The multiple versions solution

Benjamin Pierce

Photo by Candace diCarlo

Benjamin Pierce had a problem that besets almost everyone who works with files on more than one computer. He couldn’t keep track of the various versions of files on his laptop and workstation.

Pierce, being an assistant professor of computer and information science, however, knew how to solve the problem. He could create new software.

“I was pounding my hands and saying, Why can’t I figure this out?” he said. “So I said, Why don’t I take a weekend and write a little tool?

“That was four years ago, and now I’m still writing my little tool.”

Pierce’s little tool is an application called Unison, which can compare files on two different networked computers and bring them up to date.

People who work in offices equipped with Lotus Notes software ought to grasp the basic concept, as that package lets multiple users work on a single file simultaneously. But it’s not quite the same thing as what Unison does. Pierce explains that Notes not only knows there is stuff in the file, it knows how the stuff is arranged.

Unison works on a simpler level. It only knows that a file has been changed from a previous version and replaces the old version with the new. But it also has cross-platform capability. Where Notes requires everyone using it to run Windows on their computers, Unison also works on Unix machines, the overwhelming choice of scientists and engineers.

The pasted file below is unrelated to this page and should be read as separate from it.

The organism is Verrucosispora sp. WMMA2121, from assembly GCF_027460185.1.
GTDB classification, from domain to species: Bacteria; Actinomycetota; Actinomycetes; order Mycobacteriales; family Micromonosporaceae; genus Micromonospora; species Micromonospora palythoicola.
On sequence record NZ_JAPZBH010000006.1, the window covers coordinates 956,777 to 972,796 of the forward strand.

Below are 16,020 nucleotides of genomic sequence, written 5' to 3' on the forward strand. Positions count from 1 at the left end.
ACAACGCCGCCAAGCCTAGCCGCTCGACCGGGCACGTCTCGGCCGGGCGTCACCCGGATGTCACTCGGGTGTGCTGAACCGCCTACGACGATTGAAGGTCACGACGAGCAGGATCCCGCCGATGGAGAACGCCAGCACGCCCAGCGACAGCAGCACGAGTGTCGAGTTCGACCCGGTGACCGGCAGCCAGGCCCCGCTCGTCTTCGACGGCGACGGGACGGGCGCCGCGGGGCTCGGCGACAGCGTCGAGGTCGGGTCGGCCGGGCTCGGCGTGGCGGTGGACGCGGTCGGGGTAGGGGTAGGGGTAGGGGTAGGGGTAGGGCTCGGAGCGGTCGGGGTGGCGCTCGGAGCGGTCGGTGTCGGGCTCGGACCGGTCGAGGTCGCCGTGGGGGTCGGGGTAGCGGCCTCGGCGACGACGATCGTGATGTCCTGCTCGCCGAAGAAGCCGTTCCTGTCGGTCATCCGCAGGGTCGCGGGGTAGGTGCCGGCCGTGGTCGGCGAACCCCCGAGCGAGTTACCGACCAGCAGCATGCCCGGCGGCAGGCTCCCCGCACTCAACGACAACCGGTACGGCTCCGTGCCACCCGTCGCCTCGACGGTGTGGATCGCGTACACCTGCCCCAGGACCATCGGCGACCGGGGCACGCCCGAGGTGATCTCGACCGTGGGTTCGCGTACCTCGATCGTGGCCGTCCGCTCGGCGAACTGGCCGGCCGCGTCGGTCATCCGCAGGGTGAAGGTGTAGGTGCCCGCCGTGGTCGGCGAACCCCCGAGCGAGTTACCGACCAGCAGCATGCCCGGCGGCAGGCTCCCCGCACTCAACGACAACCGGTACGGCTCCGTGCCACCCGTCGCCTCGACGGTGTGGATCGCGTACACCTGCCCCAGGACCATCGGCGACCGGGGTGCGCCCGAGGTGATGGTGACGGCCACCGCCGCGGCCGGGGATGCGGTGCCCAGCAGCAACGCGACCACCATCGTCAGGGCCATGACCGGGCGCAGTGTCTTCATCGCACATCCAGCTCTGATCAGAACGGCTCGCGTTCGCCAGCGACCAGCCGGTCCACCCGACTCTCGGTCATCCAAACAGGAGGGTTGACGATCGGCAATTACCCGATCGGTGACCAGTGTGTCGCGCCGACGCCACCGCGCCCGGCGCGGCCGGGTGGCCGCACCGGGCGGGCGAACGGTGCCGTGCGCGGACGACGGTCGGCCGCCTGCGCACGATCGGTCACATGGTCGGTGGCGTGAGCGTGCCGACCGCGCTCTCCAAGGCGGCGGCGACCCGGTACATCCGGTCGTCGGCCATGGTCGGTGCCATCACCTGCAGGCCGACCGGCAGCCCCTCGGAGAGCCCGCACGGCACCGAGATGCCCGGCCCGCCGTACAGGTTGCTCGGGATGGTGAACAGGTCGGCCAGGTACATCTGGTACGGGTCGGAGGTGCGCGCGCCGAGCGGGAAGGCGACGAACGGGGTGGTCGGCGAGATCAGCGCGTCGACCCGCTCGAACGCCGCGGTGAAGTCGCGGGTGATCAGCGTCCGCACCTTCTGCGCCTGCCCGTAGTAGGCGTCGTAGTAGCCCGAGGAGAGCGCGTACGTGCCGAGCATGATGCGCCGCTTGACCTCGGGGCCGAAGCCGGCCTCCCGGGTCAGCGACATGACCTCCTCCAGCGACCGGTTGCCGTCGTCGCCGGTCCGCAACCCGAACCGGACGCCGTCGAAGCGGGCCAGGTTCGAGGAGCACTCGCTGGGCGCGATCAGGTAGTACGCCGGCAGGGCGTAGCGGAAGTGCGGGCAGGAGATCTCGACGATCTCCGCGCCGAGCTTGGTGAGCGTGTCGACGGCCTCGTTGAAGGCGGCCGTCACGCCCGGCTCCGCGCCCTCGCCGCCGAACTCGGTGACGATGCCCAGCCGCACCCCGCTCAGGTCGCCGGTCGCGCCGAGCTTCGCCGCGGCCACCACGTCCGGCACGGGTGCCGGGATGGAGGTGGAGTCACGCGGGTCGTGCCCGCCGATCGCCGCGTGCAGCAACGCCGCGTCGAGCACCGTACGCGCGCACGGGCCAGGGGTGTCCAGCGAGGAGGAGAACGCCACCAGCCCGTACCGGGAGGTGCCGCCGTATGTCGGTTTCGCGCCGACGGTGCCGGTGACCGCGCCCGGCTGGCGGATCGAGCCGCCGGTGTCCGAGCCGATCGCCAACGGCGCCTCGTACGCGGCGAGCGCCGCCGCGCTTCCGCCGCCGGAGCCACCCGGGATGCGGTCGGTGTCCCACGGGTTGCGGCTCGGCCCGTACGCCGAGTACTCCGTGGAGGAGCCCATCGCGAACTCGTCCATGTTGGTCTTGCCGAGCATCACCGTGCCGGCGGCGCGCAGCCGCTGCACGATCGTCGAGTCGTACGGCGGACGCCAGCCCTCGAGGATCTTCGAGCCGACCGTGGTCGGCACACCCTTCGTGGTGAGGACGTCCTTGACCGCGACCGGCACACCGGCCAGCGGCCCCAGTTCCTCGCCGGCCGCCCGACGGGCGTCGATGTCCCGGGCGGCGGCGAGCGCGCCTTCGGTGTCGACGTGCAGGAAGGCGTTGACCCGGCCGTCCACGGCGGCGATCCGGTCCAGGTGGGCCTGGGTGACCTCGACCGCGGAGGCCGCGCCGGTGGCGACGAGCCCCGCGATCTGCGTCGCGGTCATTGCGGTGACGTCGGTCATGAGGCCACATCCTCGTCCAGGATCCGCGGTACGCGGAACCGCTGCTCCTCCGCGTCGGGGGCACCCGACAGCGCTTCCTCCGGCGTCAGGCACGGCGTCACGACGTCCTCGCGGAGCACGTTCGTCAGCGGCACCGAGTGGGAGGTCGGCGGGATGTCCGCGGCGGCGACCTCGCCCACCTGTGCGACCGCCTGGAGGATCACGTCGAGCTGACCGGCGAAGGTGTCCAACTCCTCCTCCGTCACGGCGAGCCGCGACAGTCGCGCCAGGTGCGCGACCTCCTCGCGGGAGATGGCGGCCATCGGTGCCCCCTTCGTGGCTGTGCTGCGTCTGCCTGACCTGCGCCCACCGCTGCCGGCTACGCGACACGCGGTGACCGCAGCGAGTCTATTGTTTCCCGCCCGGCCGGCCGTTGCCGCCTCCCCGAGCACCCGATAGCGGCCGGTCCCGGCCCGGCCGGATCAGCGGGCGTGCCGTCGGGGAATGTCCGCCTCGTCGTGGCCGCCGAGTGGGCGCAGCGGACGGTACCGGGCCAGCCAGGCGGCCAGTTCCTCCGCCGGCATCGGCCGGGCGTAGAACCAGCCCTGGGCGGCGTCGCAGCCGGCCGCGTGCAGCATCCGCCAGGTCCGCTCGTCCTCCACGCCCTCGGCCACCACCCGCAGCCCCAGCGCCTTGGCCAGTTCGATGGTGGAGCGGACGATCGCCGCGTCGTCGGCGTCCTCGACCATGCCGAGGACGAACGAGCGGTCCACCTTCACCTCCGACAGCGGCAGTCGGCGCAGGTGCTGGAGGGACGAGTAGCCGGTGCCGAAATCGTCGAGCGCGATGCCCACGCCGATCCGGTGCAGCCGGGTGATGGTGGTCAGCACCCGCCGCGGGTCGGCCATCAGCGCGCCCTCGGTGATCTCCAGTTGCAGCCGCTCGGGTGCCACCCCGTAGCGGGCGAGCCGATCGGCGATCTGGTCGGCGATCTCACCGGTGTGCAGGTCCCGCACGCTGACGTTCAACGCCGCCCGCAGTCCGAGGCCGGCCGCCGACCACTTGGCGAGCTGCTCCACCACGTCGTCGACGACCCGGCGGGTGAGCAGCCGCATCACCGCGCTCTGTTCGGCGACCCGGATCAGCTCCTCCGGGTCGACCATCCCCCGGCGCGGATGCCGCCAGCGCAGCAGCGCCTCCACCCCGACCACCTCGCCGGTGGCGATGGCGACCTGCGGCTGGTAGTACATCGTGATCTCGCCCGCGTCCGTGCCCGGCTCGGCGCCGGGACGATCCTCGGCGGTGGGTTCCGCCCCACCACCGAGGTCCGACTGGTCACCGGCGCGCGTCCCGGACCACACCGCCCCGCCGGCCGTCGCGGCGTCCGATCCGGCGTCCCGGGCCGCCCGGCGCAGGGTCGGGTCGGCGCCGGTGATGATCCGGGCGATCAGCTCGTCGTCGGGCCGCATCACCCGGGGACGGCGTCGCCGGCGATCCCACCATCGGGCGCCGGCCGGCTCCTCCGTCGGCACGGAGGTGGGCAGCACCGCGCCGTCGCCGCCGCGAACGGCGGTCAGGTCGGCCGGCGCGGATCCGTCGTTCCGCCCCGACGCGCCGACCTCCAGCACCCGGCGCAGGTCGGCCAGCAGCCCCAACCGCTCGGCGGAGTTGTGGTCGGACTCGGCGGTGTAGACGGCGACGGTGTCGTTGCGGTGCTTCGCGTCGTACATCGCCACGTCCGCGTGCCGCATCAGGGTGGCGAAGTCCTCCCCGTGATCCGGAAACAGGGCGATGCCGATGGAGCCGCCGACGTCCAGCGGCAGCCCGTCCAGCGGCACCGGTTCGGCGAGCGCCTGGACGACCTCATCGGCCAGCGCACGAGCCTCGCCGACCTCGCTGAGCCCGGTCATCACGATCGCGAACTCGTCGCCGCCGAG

Because Unison is open-source software, people may freely revise it and distribute it. So Pierce predicts that hackers should get it to work with Macintoshes soon.

But as Pierce readily admits, Unison is just a first step towards solving the problem of file synchronization across multiple computers and operating systems. The problem has attracted wide interest among computer scientists, in part because solving it would make their own lives easier: “Open-source projects usually begin with someone scratching their own itch,” he said.

He is scratching other people’s itches too. As of early September, 3,000 users have downloaded Unison since its public release. Part of the widespread interest in Unison is from the general need to synchronize files. And some of the interest is because file synchronization raises “a lot of interesting algorithmic problems” that Pierce still hasn’t solved, problems such as:

How does the software handle a case, for instance, where both copies of a file have been changed since the last synchronization?

... Or what if a file in a specific directory on one computer is changed, while on another, the whole directory containing the file is erased?

... And what about copies of files on more than two computers?

Each new advance in this area raises as many questions as it answers.

While the application has its uses, Pierce and the downloaders are also in it just for “the intellectual pleasure of understanding this tricky domain,” he said.

Originally published on September 14, 2000